Sub-Pixelizing Mangle Masks » History » Version 6

Version 5 (Eli Rykoff, 01/31/2014 09:50 AM) → Version 6/13 (Eli Rykoff, 01/31/2014 09:56 AM)

-Eli.

Currently, we have the full mangle mask which gives the 2" aperture depth at every point in the survey, and the healpix nside=4096 approximation of the mangle masks. The full mangle mask is ... unwieldy, which it would be nice to use a pixelized version. Note that this is close to the finest practical pixelization before desktop workstations will struggle with the memory requirements.

However, as currently implemented, the pixelization simply takes the depth at the central point of that pixel. As each pixel at nside=4096 is 0.75 arcmin^2, this has trouble around stars, boundaries, etc.

h2. The Subpixel Method

A few of us (Alex D-W in particular) have been working on seeing what can be done to calculate the depth on a finer scale and then average it. Note that in order for this to work we need 2 output maps: the first has the average depth in the pixel *where the image was not completely masked*, and the second is the fraction of the pixel area that is not masked. In this way we can create an "anti-aliased":http://en.wikipedia.org/wiki/Spatial_anti-aliasing map that contains most of the information from the fine scales but is more practical to use. (In particular, this format is useful for cluster masked-region corrections.)

The reason that Aurelien has been doing a single-pixel value is that the regular mangle code is too slow for this procedure (which is optimized for other things.) Luckily, Erin Sheldon has adapted some super-fast code from Martin White in the "pymangle"https://github.com/esheldon/pymangle python package that is over 50x faster than the default mangle code for looking up weights ... this is very useful!

h2. The Reference

Although doing the full survey at very large nside is unwieldy, we can do a small region at larger nside without too much trouble (though we have to avoid trying to use the regular healpix map functions or you'll blow away your RAM.) As a reference, I have started with the i-band mask in the field of RXJ2248, and have run healpix with nside = 65536 (this is 256x more pixels than nside=4096).

The map looks like this at very high resolution, along with a zoom in to a section in the center:

|!{width:400px}nside65536_map.png!|!{width:400px}nside65536_map_zoom.png!|

It's also worth looking at how the map changes as we go from high to low resolution:

|!{width:500px}deres.gif!|

h2. The Subpixel Tests

For a first test, I have taken the i-band mask in the field of RXJ2248, and run nside=4096 with 1, 4, 16, 64, and 256 sub-pixels. In practice, to do all of SVA1 (or the DES footprint), 256 subpixels is "doable" but significantly slower. If we can get away with 16 or 64 that would make things run a lot faster. (The run time for the whole lot on this field was 20 minutes, about half of that for the 256 subpixel run).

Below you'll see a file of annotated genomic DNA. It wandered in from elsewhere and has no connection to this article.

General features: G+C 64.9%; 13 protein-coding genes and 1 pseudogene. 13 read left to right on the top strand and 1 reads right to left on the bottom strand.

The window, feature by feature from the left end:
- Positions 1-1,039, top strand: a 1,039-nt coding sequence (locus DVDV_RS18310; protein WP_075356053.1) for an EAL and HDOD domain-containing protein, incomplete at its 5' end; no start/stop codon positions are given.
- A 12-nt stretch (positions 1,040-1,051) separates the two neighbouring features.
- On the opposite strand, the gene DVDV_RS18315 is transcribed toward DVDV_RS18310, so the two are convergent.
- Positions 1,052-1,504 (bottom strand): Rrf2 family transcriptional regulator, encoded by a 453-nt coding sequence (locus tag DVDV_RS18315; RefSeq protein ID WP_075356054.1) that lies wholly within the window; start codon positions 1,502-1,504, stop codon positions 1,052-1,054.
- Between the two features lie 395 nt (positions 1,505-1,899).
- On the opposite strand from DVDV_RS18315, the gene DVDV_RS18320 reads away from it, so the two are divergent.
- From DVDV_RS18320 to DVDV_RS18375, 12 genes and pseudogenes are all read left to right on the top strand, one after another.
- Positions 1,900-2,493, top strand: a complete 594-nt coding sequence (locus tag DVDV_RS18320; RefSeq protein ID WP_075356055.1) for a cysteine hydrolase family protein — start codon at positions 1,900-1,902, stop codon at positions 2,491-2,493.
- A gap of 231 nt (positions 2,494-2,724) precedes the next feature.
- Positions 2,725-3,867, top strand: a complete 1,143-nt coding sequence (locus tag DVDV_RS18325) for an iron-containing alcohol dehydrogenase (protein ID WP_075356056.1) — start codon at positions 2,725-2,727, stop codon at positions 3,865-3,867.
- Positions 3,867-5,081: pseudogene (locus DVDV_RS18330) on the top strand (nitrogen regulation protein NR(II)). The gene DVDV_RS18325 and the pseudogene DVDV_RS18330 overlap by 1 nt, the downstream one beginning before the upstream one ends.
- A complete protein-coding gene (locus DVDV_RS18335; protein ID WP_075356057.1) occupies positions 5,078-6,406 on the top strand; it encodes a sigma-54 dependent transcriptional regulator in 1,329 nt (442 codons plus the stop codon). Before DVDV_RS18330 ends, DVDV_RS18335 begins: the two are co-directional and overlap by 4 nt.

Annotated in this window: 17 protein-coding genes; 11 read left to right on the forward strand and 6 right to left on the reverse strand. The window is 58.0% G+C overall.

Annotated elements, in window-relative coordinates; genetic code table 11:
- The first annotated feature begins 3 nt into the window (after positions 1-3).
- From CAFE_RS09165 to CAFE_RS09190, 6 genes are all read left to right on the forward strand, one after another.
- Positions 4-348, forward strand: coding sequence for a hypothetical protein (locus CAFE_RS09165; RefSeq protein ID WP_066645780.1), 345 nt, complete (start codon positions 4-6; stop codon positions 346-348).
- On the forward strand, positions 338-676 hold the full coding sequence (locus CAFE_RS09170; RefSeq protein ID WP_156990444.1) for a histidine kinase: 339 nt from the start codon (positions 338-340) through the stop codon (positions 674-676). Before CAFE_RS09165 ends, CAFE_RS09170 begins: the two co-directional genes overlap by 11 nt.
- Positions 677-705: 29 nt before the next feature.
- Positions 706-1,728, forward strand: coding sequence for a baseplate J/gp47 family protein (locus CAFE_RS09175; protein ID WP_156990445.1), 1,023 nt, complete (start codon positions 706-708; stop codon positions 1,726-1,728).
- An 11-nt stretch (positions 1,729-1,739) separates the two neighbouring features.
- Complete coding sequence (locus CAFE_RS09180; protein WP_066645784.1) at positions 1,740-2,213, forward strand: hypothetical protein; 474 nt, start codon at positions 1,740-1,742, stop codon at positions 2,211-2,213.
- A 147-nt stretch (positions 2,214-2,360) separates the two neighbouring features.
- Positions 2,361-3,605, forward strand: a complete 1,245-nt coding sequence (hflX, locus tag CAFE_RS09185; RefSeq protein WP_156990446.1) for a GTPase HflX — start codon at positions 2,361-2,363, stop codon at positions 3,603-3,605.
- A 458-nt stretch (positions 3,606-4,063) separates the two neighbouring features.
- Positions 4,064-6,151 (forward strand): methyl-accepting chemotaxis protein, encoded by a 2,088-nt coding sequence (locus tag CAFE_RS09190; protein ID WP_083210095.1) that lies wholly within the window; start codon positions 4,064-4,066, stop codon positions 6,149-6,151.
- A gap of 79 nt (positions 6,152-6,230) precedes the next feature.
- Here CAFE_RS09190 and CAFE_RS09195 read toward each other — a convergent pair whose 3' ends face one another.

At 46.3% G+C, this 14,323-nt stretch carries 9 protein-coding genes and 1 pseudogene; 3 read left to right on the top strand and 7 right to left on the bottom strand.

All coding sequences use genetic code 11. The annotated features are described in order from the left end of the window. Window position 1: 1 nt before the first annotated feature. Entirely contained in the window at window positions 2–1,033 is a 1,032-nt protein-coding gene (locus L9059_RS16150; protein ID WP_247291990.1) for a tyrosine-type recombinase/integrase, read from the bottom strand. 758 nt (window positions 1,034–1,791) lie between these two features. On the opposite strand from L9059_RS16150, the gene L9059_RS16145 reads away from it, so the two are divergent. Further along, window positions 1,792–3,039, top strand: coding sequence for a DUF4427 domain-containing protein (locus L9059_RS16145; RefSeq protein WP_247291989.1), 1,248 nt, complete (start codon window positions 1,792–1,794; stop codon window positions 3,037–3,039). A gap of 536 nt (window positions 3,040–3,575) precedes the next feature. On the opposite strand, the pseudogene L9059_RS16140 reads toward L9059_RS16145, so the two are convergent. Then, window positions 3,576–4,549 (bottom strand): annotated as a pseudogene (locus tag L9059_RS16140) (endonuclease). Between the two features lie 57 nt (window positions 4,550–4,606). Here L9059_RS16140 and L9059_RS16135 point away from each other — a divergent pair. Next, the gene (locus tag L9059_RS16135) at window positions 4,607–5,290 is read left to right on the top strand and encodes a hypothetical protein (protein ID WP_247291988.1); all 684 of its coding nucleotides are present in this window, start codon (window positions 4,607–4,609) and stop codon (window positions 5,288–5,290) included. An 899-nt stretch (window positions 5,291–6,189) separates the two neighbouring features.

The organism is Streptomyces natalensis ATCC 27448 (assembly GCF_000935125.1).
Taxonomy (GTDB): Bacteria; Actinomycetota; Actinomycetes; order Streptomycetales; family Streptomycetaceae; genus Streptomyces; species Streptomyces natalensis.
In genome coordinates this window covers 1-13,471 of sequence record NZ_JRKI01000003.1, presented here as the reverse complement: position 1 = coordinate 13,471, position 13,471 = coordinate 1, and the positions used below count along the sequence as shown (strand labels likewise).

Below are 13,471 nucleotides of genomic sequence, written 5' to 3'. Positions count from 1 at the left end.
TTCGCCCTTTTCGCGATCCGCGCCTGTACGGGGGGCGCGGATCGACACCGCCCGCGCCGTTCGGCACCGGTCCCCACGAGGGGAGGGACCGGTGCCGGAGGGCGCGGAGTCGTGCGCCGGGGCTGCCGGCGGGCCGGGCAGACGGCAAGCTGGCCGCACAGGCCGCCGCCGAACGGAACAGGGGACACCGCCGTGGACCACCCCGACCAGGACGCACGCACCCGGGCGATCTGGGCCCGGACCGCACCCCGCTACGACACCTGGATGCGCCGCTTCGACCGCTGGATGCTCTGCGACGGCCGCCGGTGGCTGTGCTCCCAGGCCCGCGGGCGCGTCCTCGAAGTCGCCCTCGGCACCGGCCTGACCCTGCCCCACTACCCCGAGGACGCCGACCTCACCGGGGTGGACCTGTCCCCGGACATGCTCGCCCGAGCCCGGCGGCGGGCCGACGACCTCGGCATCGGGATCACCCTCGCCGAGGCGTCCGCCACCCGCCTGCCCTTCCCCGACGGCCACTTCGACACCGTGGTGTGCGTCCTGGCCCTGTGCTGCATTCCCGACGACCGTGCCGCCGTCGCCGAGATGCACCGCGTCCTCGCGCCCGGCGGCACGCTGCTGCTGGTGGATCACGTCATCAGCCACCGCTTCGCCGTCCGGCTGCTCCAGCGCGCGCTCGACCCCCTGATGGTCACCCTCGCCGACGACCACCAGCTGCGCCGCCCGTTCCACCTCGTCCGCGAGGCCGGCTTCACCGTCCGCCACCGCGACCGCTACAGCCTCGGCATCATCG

These runs are done at fine scale and then averaged down to the coarser nside=4096 scale. I look at tat the output weight and fraction-observed maps, as well as the delta-mag for the weights and ratio of ractions relative to the high resolution run. For each of these I calculate the fraction of "bad" pixels where the weight is misestimated by 0.1 mag or greater, or the bad fraction is off by >5%. These are somewhat arbitrary cuts, but they get to the rate of bad outliers where our sampling was clearly insufficient.

h3. 256 Subpixels

|!{width:400px}nside4096-256_map.png!|!{width:400px}nside4096-256_map_zoom.png!|
|!{width:400px}nside4096-256_fracmap.png!|!{width:400px}nside4096-256_fracmap_zoom.png!|
|!{width:400px}nside4096-256_finescale_hist_map.png!||

h3. 64 Subpixels

|!{width:400px}nside4096-64_map.png!|!{width:400px}nside4096-64_map_zoom.png!|
|!{width:400px}nside4096-64_fracmap.png!|!{width:400px}nside4096-64_fracmap_zoom.png!|
|!{width:400px}nside4096-64_finescale_hist_map.png!|!{width:400px}nside4096-64_relative_hist_frac.png!|

h3. 16 Subpixels

|!{width:400px}nside4096-16_map.png!|!{width:400px}nside4096-16_map_zoom.png!|
|!{width:400px}nside4096-16_fracmap.png!|!{width:400px}nside4096-16_fracmap_zoom.png!|
|!{width:400px}nside4096-16_finescale_hist_map.png!|!{width:400px}nside4096-16_relative_hist_frac.png!|

h3. 4 Subpixels

|!{width:400px}nside4096-4_map.png!|!{width:400px}nside4096-4_map_zoom.png!|
|!{width:400px}nside4096-4_fracmap.png!|!{width:400px}nside4096-4_fracmap_zoom.png!|
|!{width:400px}nside4096-4_finescale_hist_map.png!|!{width:400px}nside4096-4_relative_hist_frac.png!|

h3. 1 (sub)pixel

|!{width:400px}nside4096-1_map.png!|!{width:400px}nside4096-1_map_zoom.png!|
|!{width:400px}nside4096-1_fracmap.png!|!{width:400px}nside4096-1_fracmap_zoom.png!|
|!{width:400px}nside4096-1_finescale_hist_map.png!|!{width:400px}nside4096-1_relative_hist_frac.png!|

h2. Summary

In terms of getting the average depth, things actually converge very quickly. Although the single pixel has a significant number of outliers (3%) and some scatter, even at 4 subpixels the scatter is reduced and the outlier fraction is down to 1%. But 64 subpixels is almost as good as 256, with only 0.3% of pixels with a difference of more than 2% for the mean depth.

In terms of getting the bad fraction, things are trickier. First, we're dealing with a quantized value when we only have 16 or 64 subpixels, but that's something we can live with. But even with 16 subpixels we have 5% of the time the masked area is misestimated by more than 5%. On the other hand, with 64 subpixels only 2% of the pixels are misestimated by > 5% and most of these are only slight outliers.

Looking at these plots, I think that 64 subpixels is a good compromise between computation time and fidelity.